Wooden ox

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Wooden ox replica in the Ancient Chariot Museum in Zibo, China

The wooden ox (木牛流馬; lit. wooden ox and flowing horse) was created by Zhuge Liang while he served Shu Han. It was a thought to be either

  • a mechanical, walking replica of an ox whose main purpose was to carry supplies such as grain to an army that was running low on supplies

or

  • a sort of wheelbarrow that had 2 booms on which it was pulled (this was later reversed with the "gliding horse").[1]

Two meanings[edit]

The making of the "wooden oxen and flowing horses" in an illustrated version of the Romance of the Three Kingdoms

Ox replica[edit]

The correct English name should be "wooden galloper with a free-standing cargo box" since said device walks in a gallop form. It was equipped with two handles to make it walk by manpower. The swing cargo box is used to store useless work caused by the up-and-down motion of the walking machine. When the cargo box swung forward, the walking machine steps forward at the same time to raise efficiency. This invention was specifically mentioned in the Romance of the Three Kingdoms, Records of Three Kingdoms, Book of Qi, and some other works from the Song Dynasty.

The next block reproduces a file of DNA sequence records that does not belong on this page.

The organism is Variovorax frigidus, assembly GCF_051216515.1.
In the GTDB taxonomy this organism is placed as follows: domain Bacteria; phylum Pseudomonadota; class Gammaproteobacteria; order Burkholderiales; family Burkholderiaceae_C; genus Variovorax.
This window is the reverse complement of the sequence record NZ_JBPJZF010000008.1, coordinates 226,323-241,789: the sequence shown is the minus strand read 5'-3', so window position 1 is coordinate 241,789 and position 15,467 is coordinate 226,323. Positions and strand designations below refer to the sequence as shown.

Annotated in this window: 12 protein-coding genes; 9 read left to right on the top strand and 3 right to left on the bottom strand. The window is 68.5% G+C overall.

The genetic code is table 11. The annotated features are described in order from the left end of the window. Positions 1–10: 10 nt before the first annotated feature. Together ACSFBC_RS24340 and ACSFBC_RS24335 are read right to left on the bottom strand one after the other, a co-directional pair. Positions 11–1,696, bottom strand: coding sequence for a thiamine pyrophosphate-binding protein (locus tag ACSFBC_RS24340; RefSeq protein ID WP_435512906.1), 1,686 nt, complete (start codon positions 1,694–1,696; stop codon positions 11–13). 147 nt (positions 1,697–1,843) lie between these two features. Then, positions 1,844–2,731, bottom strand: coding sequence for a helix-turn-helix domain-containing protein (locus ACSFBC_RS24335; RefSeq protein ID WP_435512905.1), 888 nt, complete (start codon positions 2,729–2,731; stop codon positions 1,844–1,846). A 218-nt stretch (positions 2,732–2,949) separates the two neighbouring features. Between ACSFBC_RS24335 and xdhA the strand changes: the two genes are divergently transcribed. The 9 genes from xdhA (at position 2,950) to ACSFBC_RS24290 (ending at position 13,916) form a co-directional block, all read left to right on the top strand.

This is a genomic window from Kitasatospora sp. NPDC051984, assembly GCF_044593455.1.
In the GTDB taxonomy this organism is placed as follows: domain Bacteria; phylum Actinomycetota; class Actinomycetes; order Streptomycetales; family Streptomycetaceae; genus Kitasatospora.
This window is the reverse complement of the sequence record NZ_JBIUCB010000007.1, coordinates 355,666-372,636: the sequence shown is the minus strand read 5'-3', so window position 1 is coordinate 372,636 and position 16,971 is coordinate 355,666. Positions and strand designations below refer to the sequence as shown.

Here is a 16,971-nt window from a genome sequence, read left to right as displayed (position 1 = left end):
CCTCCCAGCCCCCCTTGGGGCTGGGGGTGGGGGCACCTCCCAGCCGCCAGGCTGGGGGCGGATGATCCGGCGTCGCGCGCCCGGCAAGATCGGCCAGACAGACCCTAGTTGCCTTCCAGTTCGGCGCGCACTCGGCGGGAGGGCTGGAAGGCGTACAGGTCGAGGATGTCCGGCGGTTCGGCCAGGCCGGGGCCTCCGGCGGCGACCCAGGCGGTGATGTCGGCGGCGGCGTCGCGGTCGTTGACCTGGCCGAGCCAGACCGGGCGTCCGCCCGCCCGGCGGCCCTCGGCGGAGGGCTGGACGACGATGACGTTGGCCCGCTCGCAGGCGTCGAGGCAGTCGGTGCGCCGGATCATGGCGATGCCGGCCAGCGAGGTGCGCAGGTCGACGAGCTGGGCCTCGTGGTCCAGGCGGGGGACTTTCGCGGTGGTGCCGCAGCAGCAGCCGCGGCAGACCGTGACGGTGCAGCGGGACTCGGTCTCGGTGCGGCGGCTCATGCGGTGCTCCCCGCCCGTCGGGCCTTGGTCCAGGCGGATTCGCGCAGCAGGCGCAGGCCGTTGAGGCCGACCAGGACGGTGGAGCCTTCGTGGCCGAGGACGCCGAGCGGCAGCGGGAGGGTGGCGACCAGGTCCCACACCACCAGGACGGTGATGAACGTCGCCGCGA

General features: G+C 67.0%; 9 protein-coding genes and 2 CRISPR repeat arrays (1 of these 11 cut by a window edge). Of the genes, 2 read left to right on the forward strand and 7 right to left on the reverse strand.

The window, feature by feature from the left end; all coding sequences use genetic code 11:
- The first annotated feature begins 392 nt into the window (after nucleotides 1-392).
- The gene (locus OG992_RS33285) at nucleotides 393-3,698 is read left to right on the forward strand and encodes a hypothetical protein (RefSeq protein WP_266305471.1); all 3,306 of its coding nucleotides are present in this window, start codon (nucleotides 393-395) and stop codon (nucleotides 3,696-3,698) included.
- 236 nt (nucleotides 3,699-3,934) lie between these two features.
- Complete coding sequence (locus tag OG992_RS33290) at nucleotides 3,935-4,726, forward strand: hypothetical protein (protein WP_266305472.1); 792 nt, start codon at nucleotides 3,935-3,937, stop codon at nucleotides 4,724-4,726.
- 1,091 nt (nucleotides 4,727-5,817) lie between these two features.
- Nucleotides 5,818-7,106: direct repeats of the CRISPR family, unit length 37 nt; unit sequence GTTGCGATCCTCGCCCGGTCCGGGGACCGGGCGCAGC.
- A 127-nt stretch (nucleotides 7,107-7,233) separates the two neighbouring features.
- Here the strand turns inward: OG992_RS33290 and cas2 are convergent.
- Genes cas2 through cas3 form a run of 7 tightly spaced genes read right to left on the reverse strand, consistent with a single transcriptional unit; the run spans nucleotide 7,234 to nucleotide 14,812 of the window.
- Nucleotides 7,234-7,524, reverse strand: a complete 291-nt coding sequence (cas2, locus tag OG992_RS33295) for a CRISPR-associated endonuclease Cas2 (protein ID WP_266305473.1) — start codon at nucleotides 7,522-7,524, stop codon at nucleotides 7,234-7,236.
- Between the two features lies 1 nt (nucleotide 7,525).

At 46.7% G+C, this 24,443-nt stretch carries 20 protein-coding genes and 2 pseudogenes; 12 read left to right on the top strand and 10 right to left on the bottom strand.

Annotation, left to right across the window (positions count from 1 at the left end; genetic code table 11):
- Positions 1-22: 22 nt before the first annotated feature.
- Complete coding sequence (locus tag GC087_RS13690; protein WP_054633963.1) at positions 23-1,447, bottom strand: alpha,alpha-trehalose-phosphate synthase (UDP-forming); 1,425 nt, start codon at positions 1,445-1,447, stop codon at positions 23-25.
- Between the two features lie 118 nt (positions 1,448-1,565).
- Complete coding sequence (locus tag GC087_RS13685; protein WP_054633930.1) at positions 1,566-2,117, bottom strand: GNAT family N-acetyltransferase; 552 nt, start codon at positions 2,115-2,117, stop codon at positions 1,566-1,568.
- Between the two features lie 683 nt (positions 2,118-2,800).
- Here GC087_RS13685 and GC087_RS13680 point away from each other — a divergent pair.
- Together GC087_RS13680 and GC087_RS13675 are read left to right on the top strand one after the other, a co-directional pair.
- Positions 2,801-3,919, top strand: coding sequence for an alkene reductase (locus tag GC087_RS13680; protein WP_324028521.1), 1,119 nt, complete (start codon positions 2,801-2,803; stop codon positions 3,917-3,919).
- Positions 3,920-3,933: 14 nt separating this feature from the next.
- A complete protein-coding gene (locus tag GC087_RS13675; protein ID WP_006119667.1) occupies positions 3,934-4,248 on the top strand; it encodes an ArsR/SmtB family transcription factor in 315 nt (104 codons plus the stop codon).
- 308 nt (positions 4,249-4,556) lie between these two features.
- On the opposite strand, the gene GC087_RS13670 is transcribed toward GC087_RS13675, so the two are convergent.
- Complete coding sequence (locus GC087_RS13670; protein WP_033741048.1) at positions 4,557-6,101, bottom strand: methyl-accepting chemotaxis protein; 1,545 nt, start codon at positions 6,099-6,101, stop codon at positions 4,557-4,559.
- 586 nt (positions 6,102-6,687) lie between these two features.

Pulled wheelbarrow[edit]

The "pulled wheelbarrow" understanding of the wooden ox was noted in the book "The Seventy Great Inventions of the Ancient World by Brian M. Fagan", and was thought to be similar to the rickshaw. This would make better sense, because the wheelbarrow could have been a development flowing forth from the chariot.

See also[edit]

References[edit]

  1. ^ The Seventy Great Inventions of the Ancient World by Brian M. Fagan Wooden ox resembling a rickshaw

External links[edit]